Interview by Jessica Bell Brown
Essay by Casey Gerald
Edited by Barney Kulok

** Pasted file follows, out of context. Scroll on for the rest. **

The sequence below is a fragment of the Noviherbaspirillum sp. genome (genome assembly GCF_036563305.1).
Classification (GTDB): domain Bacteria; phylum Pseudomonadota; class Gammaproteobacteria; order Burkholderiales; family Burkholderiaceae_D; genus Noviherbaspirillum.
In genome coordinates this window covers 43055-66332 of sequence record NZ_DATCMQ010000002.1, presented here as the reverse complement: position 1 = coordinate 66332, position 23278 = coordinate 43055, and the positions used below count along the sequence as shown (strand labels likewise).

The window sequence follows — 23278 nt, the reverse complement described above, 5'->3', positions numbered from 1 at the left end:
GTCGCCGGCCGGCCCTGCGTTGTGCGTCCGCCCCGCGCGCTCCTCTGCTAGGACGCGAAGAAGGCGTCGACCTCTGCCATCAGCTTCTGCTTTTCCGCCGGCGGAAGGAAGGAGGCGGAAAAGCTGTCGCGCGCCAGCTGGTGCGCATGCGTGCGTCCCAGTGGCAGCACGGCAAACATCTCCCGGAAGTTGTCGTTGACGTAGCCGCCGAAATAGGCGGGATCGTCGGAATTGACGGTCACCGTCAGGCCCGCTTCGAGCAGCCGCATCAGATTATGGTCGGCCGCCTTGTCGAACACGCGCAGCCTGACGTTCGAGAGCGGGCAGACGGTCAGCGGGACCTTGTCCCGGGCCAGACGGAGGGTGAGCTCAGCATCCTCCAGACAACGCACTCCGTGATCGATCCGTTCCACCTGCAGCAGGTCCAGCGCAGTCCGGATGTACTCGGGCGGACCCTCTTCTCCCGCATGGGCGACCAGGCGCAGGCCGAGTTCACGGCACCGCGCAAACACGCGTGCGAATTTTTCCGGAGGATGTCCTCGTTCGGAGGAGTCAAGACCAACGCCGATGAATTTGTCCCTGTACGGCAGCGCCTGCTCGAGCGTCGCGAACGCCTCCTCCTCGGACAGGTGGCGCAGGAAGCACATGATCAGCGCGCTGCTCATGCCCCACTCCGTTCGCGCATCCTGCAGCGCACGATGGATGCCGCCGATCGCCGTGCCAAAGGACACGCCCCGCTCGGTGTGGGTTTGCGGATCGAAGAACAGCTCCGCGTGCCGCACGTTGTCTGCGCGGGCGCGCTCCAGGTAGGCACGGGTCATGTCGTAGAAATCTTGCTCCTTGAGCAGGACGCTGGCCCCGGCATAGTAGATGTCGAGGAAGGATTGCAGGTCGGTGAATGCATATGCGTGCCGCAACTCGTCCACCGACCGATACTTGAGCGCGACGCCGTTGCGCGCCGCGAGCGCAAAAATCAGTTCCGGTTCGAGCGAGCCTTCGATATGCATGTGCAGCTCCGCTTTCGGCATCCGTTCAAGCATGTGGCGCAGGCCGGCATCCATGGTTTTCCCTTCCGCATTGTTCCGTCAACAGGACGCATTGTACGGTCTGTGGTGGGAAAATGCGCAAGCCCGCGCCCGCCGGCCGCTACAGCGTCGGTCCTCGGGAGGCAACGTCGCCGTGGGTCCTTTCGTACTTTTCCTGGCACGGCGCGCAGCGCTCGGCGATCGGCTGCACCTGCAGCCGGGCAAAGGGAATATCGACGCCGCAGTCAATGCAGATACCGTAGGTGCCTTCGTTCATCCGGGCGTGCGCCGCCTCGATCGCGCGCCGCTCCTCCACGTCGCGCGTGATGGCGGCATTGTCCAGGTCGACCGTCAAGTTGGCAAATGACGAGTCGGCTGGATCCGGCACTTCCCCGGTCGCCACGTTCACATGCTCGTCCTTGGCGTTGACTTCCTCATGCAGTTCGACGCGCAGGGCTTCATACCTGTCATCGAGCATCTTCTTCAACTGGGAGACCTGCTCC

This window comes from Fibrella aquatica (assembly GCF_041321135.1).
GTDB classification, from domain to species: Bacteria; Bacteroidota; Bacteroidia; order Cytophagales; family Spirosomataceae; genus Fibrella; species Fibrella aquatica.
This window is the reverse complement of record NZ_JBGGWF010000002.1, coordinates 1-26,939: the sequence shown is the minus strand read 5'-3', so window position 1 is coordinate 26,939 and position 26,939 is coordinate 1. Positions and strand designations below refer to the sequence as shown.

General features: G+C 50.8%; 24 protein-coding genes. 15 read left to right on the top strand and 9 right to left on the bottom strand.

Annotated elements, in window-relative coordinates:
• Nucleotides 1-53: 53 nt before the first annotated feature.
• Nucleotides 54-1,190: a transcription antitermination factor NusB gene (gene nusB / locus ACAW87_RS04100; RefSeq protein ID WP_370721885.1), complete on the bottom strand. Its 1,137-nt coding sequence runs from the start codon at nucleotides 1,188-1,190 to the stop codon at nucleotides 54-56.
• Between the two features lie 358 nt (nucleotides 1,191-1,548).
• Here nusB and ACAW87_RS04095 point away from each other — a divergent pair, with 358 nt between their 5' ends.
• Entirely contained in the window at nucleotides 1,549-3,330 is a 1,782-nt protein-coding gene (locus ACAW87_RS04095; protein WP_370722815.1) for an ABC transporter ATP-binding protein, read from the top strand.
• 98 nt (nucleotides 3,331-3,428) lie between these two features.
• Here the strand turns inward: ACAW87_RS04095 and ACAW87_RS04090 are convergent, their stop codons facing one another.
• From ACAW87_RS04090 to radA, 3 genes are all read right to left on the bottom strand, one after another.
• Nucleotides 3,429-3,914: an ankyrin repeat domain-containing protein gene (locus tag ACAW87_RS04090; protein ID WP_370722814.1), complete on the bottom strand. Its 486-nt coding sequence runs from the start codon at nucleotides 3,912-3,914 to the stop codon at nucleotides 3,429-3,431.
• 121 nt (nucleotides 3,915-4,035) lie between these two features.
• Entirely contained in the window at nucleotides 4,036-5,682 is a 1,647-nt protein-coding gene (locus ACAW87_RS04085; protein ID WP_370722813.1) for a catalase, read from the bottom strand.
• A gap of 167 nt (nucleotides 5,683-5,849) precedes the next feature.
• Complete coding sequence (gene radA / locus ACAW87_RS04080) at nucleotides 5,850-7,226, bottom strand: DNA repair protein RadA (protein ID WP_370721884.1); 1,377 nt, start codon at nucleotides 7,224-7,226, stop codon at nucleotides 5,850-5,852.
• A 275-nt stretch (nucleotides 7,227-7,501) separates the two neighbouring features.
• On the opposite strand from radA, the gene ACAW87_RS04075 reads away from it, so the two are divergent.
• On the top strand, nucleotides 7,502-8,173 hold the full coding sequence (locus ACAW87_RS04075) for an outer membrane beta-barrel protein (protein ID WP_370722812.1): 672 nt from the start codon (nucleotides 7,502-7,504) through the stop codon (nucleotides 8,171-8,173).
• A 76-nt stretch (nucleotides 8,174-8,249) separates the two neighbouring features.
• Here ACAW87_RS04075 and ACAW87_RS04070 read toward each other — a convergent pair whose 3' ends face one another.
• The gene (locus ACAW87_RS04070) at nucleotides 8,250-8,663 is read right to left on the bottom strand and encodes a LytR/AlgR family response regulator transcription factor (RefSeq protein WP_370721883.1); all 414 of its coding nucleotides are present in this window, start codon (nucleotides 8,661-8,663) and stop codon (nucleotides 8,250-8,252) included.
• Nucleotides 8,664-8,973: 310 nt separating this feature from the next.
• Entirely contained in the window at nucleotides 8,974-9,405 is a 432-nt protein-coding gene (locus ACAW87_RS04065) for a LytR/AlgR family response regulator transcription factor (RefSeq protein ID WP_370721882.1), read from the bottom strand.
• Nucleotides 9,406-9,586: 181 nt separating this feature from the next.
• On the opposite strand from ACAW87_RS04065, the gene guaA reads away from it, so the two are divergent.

In 1983, Baldwin Lee (b. 1951)—a first-generation Chinese-American left his home in Knoxville, Tennessee, with his 4x5 view camera and set out on the first of a series of road trips to photograph the American South. The subject of his pictures were Black Americans: at home, in the street, at work, at play and in the landscape. This project would consume Lee for the remainder of that decade and it would forever transform his perception of his country, its people and himself. The resulting archive from this seven-year period contains nearly 10,000 black-and-white negatives. This monograph—Baldwin Lee—presents a selection of 88 images sequenced by photographer Barney Kulok, and includes an interview with the artist by curator Jessica Bell Brown as well as an essay by writer Casey Gerald. Published almost four decades after Lee began his journey, this publication reveals the artist’s unique commitment to picturing life in America and, in turn, producing one of the most poignant and significant bodies of work of its time.
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